“However, the world is a very big place and what we have seen and heard is extremely limited. Therefore, it is not strange that there are unusual phenomena which we have not seen or heard. When the grain turned to gold, it could no longer be used as food, but then just a few grains could be exchanged for a lot of food. . . .

10) Elephants with six tusks appeared. As we know, elephants usually only have two tusks. At the time of Manjushri’s birth, however, they appeared with six. Is that strange or not?

“Those ten special signs appeared at the time of Manjushri’s birth and represent Manjushri’s rare eloquence in speaking all Dharmas. . . .

“When he speaks the Dharma, Manjushri does not discriminate among the dharmas. Although he does not discriminate among the dharmas, he, nevertheless, does not not distinguish all dharmas. The wonder lies right at this point, and that is why he is known as ‘wonderful virtue’–Manjushri.

 

Karma


“ How people treat me is their Karma, how I respond is mine.” –truthful Buddhist quote

photo: WN / Yeshe Choesang A Tibetan monk with his national flag sit with mouths covered to symbolize Chinese silencing in Dharamshala, India

What is Karma?

The Pali term Karma literally means action or doing. Any kind of intentional action whether mental, verbal, or physical, is regarded as Karma. It covers all that is included in the phrase “thought, word and deed”. Generally speaking, all good and bad action constitutes Karma. In its ultimate sense Karma means all moral and immoral volition. Involuntary, unintentional or unconscious actions, though technically deeds, do not constitute Karma, because volition, the most important factor in determining Karma, is absent.

The Buddha says:

“I declare, O Bhikkhus, that volition is Karma. Having willed one acts by body, speech, and thought.” (Anguttara Nikaya)

Every volitional action of individuals, save those of Buddhas and Arahants, is called Karma. The exception made in their case is because they are delivered from both good and evil; they have eradicated ignorance and craving, the roots of Karma.

“Destroyed are their germinal seeds (Khina bija); selfish desires no longer grow,” states the Ratana Sutta of Sutta nipata.

This does not mean that the Buddha and Arahantas are passive. They are tirelessly active in working for the real well being and happiness of all. Their deeds ordinarily accepted as good or moral, lack creative power as regards themselves. Understanding things as they truly are, they have finally shattered their cosmic fetters – the chain of cause and effect.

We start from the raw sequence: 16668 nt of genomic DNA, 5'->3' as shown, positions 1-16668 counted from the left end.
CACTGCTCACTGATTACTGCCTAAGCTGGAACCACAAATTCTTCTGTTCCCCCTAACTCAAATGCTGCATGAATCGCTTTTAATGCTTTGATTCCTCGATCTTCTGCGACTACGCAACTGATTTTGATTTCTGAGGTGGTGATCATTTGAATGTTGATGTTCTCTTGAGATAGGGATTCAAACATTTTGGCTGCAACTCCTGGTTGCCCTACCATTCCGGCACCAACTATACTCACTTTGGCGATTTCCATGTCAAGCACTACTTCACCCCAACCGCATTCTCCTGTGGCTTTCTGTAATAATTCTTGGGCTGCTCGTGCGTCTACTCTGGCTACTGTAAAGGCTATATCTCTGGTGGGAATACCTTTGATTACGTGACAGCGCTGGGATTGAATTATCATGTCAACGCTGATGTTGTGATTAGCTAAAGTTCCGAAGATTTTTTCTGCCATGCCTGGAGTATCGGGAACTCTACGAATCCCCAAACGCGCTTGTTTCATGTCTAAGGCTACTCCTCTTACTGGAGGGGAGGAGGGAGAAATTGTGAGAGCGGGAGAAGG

Karma does not necessarily mean past actions. It embraces both past and present deeds. Hence in one sense, we are the result of what we were; we will be the result of what we are. In another sense, it should be added, we are not totally the result of what we were; we will not absolutely be the result of what we are. The present is no doubt the offspring of the past and is the present of the future, but the present is not always a true index of either the past or the future; so complex is the working of Karma.

It is this doctrine of Karma that the mother teaches her child when she says “Be good and you will be happy and we will love you; but if you are bad, you will be unhappy and we will not love you.” In short, Karma is the law of cause and effect in the ethical realm.


Words from Ven. Ji Xing


Words from Ven. Ji Xing on Anger

Posted on January 19, 2010 written by bychancebuddhism
Ven. Ji-Xing
Venerable Ji-Xing

When I last saw the Venerable Ji Xing speak (in 2009), he uttered a well-known quotation that caught my attention. It is simple; “Don’t let someone you hate ‘rent a room’ for free in your mind!” When you let that occur, someone can ‘remote control you’ from wherever they happen to be.

The Venerable also told an interesting story about a blustery person who came to visit him to seek advice, who quickly became angry with the questions he asked. To this the Venerable replied, “A child in primary school knows how to be happy . . . “. At this, the person visiting him became even angrier, until they finally understood.

In short, be free of hatred and anger, as they part of the root of all suffering. In one final comment one the subject, he had everyone in the room do a simple exercise; “Look to your right, and pat the person next to you. Tell them, it is okay, you should not suffer anymore. Then look to your left, and do the same thing. Finally, take both your hands and pat yourself on your shoulders, ‘It is okay, you should not suffer anymore’.”